In this podcast, the Radio Free HPC team looks at D-Wave’s new open source software for quantum computing. The software is available on github along with a whitepaper written by Cray Research alums Mike Booth and Steve Reinhardt. “The new tool, qbsolv, enables developers to build higher-level tools and applications leveraging the quantum computing power of systems provided by D-Wave, without the need to understand the complex physics of quantum computers.”
“Just as a software ecosystem helped to create the immense computing industry that exists today, building a quantum computing industry will require software accessible to the developer community,” said Bo Ewald, president, D-Wave International Inc. “D-Wave is building a set of software tools that will allow developers to use their subject-matter expertise to build tools and applications that are relevant to their business or mission. By making our tools open source, we expand the community of people working to solve meaningful problems using quantum computers.”
In a step that brings silicon-based quantum computers closer to reality, researchers at Princeton University have built a device in which a single electron can pass its quantum information to a particle of light. The particle of light, or photon, can then act as a messenger to carry the information to other electrons, creating connections that form the circuits of a quantum computer.
Today the PASC17 Conference announced that Matthias Troyer from Microsoft Research will give this year’s public lecture on the topic “Towards Quantum High Performance Computing.” The event will take place June 26-28 in Lugano, Switzerland.
Today Atos in Europe announced “Atos Quantum,” an ambitious program to develop quantum computing solutions that offer unprecedented computing power, while enhancing cyber security products to face these new technologies. “Today, taking advantage of our expertise in supercomputers and cyber security, we are fully committed to the second quantum revolution that will disrupt all of our clients’ business activities in the coming decades, from medicine to agriculture through finance and industries. It’s a real collective, human and technological adventure that opens up to us. For the one who liked the digital evolution they will love the quantum revolution.”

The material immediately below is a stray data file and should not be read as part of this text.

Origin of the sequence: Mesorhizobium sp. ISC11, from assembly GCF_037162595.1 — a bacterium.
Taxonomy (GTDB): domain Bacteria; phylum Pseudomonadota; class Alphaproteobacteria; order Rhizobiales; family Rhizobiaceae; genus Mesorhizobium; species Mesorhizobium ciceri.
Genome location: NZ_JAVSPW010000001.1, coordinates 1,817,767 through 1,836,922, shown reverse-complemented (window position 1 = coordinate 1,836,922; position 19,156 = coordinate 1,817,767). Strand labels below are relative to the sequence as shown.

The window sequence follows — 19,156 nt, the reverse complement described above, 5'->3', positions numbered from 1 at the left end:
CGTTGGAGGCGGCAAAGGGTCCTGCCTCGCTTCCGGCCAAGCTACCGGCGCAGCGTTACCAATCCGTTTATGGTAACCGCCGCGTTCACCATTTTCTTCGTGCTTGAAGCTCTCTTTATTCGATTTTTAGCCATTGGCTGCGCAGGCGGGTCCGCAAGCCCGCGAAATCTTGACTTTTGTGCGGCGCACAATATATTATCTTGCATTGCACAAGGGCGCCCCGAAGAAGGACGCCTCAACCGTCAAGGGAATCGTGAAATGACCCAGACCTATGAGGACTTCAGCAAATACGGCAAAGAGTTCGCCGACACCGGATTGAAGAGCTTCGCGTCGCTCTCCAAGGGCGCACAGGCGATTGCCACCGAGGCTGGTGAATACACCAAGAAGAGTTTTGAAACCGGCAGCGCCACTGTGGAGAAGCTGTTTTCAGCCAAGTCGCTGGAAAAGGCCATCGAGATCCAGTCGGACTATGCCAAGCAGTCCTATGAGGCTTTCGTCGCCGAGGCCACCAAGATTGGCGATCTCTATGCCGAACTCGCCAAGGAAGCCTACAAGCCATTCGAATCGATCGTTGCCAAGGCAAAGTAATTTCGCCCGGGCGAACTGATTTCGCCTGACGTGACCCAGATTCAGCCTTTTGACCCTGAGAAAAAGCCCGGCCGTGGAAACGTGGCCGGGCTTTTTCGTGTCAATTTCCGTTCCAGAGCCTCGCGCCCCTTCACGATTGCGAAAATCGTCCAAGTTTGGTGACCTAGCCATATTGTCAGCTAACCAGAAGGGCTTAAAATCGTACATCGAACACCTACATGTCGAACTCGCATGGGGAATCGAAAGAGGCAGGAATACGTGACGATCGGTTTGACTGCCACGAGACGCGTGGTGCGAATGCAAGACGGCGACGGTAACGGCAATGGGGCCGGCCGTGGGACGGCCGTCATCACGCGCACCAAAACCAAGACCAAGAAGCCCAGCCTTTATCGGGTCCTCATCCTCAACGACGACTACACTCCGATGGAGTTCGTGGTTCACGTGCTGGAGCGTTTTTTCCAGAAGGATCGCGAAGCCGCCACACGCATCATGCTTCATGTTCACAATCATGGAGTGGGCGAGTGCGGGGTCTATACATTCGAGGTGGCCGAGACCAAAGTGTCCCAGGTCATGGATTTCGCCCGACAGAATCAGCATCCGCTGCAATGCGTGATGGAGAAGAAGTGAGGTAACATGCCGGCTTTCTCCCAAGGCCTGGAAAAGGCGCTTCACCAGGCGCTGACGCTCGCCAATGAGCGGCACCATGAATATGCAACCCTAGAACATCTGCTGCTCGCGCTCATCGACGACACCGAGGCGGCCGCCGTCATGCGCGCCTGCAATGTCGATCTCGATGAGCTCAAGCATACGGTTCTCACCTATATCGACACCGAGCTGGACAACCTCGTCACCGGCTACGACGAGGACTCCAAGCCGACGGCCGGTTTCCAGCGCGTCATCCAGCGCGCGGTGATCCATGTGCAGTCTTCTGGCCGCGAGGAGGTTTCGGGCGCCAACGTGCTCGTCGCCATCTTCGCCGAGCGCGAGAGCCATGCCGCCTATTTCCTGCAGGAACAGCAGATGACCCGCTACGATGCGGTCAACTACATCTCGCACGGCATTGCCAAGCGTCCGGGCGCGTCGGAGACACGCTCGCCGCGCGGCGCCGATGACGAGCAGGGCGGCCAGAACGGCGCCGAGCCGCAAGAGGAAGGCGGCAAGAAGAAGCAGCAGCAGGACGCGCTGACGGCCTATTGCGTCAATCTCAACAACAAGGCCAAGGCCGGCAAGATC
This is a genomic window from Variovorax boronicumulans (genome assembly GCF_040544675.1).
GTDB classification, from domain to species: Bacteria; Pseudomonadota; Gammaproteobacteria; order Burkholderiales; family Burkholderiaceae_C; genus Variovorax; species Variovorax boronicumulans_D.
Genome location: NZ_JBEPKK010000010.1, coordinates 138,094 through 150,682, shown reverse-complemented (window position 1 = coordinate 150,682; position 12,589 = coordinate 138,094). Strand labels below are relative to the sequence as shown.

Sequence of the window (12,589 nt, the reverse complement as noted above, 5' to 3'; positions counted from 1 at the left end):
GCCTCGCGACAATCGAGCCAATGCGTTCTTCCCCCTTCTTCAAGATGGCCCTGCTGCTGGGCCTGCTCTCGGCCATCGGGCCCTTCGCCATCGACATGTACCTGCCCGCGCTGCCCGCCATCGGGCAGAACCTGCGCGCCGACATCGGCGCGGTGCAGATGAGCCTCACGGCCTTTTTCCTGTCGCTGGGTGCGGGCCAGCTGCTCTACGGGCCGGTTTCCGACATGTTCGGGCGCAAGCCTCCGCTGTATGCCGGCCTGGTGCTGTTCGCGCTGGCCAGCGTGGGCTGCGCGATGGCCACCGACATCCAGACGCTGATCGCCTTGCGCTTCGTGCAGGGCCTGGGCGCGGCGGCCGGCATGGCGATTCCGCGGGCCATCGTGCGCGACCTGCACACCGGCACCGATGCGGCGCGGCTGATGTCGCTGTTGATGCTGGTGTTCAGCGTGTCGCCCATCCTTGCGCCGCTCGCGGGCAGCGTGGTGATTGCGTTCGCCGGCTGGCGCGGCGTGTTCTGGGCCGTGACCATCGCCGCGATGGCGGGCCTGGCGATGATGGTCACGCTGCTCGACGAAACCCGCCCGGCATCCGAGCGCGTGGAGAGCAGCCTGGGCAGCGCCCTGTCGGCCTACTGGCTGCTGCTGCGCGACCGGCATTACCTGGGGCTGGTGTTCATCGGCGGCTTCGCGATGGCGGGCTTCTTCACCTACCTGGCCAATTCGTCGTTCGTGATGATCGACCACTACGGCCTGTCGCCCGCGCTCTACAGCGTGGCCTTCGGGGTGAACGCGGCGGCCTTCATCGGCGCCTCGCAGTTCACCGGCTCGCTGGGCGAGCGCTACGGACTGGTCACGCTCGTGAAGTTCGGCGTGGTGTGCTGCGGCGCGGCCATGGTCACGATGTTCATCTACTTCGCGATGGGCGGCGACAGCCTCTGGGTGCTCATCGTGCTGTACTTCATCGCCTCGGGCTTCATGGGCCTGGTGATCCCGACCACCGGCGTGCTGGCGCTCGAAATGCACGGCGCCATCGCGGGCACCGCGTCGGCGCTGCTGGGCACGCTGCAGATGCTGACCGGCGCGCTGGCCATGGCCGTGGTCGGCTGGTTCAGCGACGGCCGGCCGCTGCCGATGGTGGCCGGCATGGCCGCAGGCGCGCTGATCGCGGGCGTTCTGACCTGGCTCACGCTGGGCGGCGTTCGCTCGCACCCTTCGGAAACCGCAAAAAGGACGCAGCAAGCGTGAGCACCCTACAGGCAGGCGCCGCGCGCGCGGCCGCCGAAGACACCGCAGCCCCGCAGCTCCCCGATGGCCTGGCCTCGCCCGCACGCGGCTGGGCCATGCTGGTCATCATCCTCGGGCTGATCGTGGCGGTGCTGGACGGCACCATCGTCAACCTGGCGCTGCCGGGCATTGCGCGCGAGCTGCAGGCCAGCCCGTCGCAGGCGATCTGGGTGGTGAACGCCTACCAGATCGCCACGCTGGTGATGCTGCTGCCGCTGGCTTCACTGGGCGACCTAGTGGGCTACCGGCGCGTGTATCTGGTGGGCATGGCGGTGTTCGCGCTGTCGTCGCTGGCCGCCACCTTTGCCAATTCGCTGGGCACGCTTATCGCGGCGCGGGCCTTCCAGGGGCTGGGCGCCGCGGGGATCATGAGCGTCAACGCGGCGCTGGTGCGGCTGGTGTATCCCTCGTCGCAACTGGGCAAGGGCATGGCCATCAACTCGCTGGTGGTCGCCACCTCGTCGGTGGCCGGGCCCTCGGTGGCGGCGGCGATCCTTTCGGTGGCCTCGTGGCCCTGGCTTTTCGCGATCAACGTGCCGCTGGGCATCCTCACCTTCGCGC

Today Fujitsu Laboratories announced a collaboration with the University of Toronto to develop a new computing architecture to tackle a range of real-world issues by solving combinatorial optimization problems that involve finding the best combination of elements out of an enormous set of element combinations. “This architecture employs conventional semiconductor technology with flexible circuit configurations to allow it to handle a broader range of problems than current quantum computing can manage. In addition, multiple computation circuits can be run in parallel to perform the optimization computations, enabling scalability in terms of problem size and processing speed.”
Today D-Wave Systems announced details of its most advanced quantum computing system, featuring a new 2000-qubit processor. The announcement is being made at the company’s inaugural users group conference in Santa Fe, New Mexico. The new processor doubles the number of qubits over the previous generation D-Wave 2X system, enabling larger problems to be solved and extending D-Wave’s significant lead over all quantum computing competitors. The new system also introduces control features that allow users to tune the quantum computational process to solve problems faster and find more diverse solutions when they exist. In early tests these new features have yielded performance improvements of up to 1000 times over the D-Wave 2X system.
In this video, D-Wave Systems Founder Eric Ladizinsky presents: The Coming Quantum Computing Revolution. “Despite the incredible power of today’s supercomputers, there are many complex computing problems that can’t be addressed by conventional systems. Our need to better understand everything, from the universe to our own DNA, leads us to seek new approaches to answer the most difficult questions. While we are only at the beginning of this journey, quantum computing has the potential to help solve some of the most complex technical, commercial, scientific, and national defense problems that organizations face.”
Researchers at the University of Oxford have achieved a quantum logic gate with record-breaking 99.9% precision, reaching the benchmark required theoretically to build a quantum computer. “An analogy from conventional computing hardware would be that we have finally worked out how to build a transistor with good enough performance to make logic circuits, but the technology for wiring thousands of those transistors together to build an electronic computer is still in its infancy.”
In this video, Moshe Rappoport of the IBM Research THINK Lab – Zurich, takes into the world of quantum computing. He explains why the recent steps that scientists made this field are very likely just the beginning of yet another quantum leap in the history of computing. “The IBM Quantum Experience is a virtual lab where you can design and run your own algorithms through the cloud on real quantum processors located in the IBM Quantum Lab at the Thomas J Watson Research Center in Yorktown Heights, New York.”